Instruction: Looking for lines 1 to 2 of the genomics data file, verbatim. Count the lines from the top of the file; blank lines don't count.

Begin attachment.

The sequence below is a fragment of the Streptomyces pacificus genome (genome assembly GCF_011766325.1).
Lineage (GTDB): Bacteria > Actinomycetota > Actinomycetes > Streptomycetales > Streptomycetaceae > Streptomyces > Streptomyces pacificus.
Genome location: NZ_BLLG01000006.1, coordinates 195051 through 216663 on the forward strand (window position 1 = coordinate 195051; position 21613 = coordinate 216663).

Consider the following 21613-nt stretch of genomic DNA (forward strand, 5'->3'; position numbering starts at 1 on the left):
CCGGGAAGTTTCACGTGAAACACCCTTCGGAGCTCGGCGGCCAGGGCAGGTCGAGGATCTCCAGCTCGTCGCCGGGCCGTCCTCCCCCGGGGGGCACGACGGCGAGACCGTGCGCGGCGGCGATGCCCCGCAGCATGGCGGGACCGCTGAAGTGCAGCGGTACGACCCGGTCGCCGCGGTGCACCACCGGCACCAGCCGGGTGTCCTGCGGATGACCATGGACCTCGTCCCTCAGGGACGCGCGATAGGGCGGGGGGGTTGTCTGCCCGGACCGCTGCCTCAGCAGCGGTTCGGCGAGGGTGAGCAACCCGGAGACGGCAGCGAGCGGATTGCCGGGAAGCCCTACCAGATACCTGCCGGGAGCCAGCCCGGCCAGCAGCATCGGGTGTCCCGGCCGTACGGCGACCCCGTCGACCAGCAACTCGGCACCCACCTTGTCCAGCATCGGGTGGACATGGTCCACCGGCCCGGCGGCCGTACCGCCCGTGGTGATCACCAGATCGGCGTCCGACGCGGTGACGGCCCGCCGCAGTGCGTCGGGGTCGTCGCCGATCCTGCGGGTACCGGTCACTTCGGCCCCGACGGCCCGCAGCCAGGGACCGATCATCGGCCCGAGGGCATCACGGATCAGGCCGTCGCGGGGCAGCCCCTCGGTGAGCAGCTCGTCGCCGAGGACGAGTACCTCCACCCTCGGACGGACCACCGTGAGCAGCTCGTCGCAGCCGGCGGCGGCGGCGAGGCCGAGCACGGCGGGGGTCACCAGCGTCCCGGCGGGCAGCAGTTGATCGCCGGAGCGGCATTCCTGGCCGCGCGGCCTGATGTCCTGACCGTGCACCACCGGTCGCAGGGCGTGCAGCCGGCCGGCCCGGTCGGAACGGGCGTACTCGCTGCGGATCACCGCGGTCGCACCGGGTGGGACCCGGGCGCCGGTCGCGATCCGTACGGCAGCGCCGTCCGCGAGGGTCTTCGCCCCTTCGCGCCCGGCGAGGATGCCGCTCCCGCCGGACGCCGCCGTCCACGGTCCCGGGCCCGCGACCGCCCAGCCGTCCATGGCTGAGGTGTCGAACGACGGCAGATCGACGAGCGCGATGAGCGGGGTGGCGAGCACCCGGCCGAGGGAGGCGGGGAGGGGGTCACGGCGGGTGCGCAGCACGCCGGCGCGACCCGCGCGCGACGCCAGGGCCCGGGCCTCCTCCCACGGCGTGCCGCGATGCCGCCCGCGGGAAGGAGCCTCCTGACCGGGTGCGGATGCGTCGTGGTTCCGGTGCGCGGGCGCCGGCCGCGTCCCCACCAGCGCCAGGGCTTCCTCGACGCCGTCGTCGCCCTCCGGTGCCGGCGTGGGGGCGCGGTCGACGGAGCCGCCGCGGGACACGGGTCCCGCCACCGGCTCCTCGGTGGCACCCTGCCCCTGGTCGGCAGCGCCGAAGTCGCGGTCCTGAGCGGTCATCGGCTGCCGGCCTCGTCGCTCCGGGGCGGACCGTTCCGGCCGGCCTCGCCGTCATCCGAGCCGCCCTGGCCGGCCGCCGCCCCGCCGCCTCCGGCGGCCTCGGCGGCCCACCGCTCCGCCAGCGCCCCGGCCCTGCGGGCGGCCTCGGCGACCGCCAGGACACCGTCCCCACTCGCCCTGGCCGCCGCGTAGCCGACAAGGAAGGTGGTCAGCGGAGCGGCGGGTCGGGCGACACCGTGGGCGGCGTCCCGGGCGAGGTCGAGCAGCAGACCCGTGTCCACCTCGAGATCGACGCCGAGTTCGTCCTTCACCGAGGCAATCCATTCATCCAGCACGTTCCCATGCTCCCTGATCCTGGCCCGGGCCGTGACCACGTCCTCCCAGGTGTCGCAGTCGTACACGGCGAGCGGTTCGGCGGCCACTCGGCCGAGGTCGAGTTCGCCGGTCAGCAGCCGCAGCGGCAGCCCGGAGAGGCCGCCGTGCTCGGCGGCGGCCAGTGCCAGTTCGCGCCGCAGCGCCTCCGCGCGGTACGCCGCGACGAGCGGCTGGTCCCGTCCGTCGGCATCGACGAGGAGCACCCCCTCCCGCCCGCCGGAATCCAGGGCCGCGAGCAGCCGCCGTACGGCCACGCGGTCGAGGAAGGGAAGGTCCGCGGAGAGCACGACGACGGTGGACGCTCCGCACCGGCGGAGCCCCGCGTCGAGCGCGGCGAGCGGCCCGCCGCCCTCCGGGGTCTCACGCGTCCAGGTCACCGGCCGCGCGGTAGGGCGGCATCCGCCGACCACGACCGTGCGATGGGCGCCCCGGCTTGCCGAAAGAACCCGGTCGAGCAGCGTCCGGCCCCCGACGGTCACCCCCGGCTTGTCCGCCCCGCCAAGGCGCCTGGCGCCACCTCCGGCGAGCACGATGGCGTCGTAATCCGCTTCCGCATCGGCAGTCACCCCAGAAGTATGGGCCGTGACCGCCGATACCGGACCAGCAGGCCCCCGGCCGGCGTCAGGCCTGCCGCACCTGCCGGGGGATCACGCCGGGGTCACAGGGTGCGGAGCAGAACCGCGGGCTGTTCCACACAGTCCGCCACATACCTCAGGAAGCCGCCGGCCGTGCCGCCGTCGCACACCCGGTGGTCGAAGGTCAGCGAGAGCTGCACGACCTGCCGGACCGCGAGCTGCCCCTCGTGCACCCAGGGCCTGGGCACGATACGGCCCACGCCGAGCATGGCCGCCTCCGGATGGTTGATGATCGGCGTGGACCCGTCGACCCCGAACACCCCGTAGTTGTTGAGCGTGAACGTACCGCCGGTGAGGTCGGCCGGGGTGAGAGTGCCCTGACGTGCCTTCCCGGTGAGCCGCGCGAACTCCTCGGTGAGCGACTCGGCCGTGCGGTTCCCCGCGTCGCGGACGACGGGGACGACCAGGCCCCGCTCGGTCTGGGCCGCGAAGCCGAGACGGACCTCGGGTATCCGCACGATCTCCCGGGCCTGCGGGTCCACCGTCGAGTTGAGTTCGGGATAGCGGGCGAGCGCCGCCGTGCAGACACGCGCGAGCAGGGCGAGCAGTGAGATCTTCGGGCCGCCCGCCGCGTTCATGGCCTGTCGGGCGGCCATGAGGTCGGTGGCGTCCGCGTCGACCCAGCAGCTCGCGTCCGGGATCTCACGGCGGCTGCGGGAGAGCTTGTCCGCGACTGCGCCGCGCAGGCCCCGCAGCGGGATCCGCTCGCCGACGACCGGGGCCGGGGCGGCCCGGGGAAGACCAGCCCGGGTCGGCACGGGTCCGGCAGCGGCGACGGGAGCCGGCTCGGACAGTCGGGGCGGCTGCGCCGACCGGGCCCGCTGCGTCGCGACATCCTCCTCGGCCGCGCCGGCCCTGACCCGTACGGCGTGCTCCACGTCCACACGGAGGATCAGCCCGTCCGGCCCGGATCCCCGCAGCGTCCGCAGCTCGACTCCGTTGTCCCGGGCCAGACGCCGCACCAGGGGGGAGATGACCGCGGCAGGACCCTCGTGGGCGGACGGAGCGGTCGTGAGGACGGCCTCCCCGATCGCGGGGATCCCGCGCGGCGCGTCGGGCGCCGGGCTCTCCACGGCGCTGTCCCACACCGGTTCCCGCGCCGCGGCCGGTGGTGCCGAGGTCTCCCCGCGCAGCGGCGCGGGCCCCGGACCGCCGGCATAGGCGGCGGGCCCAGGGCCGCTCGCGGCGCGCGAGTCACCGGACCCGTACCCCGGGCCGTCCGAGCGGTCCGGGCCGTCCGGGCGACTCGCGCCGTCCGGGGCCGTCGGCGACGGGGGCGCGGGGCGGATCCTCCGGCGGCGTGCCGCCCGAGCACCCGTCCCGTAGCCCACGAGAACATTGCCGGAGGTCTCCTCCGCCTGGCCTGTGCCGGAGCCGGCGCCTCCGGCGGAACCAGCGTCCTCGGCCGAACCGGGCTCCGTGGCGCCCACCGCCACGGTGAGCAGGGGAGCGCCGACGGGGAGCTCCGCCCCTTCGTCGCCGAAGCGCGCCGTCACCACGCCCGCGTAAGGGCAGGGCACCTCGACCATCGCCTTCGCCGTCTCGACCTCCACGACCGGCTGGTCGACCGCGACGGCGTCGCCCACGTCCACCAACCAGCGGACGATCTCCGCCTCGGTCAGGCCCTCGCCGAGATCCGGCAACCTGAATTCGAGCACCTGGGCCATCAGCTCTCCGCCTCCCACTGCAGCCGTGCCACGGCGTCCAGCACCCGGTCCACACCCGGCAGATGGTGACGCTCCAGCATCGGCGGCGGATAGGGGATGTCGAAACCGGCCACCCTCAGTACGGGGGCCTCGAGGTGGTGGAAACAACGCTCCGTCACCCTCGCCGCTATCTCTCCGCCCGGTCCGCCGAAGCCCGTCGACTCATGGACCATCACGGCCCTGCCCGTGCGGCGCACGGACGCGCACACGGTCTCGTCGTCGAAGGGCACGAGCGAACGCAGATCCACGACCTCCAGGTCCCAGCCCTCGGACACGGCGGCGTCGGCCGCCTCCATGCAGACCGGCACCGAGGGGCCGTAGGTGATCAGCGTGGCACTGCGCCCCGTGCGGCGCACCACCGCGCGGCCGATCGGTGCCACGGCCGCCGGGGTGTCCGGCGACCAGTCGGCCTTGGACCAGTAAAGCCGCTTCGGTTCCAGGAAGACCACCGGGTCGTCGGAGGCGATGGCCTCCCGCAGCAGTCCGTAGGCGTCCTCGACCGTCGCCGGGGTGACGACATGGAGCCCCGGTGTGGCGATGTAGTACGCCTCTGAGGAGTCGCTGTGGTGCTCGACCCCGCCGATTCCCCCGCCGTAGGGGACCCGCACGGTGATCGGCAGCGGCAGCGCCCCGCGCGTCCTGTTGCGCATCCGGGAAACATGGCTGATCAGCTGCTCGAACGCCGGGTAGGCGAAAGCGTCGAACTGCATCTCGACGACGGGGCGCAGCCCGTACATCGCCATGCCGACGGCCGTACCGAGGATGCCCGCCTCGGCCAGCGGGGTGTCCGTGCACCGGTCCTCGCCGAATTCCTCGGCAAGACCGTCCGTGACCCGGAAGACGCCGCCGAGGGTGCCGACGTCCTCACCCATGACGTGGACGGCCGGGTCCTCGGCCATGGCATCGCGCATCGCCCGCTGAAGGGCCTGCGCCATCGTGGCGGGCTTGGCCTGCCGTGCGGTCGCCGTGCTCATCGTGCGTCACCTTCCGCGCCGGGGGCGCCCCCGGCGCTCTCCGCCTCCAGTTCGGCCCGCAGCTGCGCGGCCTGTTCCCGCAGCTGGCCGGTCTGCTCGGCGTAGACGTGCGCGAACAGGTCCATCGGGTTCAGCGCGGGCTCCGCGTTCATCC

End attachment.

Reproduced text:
The sequence below is a fragment of the Streptomyces pacificus genome (genome assembly GCF_011766325.1).
Lineage (GTDB): Bacteria > Actinomycetota > Actinomycetes > Streptomycetales > Streptomycetaceae > Streptomyces > Streptomyces pacificus.